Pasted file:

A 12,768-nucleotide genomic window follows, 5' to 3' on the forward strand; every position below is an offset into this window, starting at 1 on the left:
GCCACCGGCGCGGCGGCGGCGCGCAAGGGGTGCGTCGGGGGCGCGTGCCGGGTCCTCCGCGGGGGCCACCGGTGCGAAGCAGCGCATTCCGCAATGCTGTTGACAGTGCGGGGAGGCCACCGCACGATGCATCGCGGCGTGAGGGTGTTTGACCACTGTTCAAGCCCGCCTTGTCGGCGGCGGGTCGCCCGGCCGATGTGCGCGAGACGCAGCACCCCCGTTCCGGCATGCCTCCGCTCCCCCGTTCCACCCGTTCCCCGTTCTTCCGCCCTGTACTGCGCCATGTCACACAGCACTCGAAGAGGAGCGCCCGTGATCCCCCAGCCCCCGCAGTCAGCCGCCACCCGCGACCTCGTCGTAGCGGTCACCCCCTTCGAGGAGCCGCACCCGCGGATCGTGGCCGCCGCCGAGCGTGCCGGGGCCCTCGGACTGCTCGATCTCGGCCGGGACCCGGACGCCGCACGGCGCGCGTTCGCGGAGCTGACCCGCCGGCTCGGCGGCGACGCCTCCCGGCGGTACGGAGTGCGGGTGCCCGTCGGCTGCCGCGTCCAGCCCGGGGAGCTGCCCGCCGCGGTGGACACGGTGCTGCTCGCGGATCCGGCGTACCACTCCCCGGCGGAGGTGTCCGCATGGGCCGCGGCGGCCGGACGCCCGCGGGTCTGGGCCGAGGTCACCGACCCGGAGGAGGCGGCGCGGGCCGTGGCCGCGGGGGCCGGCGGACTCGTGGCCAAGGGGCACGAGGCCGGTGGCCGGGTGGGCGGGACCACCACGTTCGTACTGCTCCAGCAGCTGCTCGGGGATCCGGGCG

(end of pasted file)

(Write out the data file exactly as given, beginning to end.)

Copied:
A 12,768-nucleotide genomic window follows, 5' to 3' on the forward strand; every position below is an offset into this window, starting at 1 on the left:
GCCACCGGCGCGGCGGCGGCGCGCAAGGGGTGCGTCGGGGGCGCGTGCCGGGTCCTCCGCGGGGGCCACCGGTGCGAAGCAGCGCATTCCGCAATGCTGTTGACAGTGCGGGGAGGCCACCGCACGATGCATCGCGGCGTGAGGGTGTTTGACCACTGTTCAAGCCCGCCTTGTCGGCGGCGGGTCGCCCGGCCGATGTGCGCGAGACGCAGCACCCCCGTTCCGGCATGCCTCCGCTCCCCCGTTCCACCCGTTCCCCGTTCTTCCGCCCTGTACTGCGCCATGTCACACAGCACTCGAAGAGGAGCGCCCGTGATCCCCCAGCCCCCGCAGTCAGCCGCCACCCGCGACCTCGTCGTAGCGGTCACCCCCTTCGAGGAGCCGCACCCGCGGATCGTGGCCGCCGCCGAGCGTGCCGGGGCCCTCGGACTGCTCGATCTCGGCCGGGACCCGGACGCCGCACGGCGCGCGTTCGCGGAGCTGACCCGCCGGCTCGGCGGCGACGCCTCCCGGCGGTACGGAGTGCGGGTGCCCGTCGGCTGCCGCGTCCAGCCCGGGGAGCTGCCCGCCGCGGTGGACACGGTGCTGCTCGCGGATCCGGCGTACCACTCCCCGGCGGAGGTGTCCGCATGGGCCGCGGCGGCCGGACGCCCGCGGGTCTGGGCCGAGGTCACCGACCCGGAGGAGGCGGCGCGGGCCGTGGCCGCGGGGGCCGGCGGACTCGTGGCCAAGGGGCACGAGGCCGGTGGCCGGGTGGGCGGGACCACCACGTTCGTACTGCTCCAGCAGCTGCTCGGGGATCCGGGCG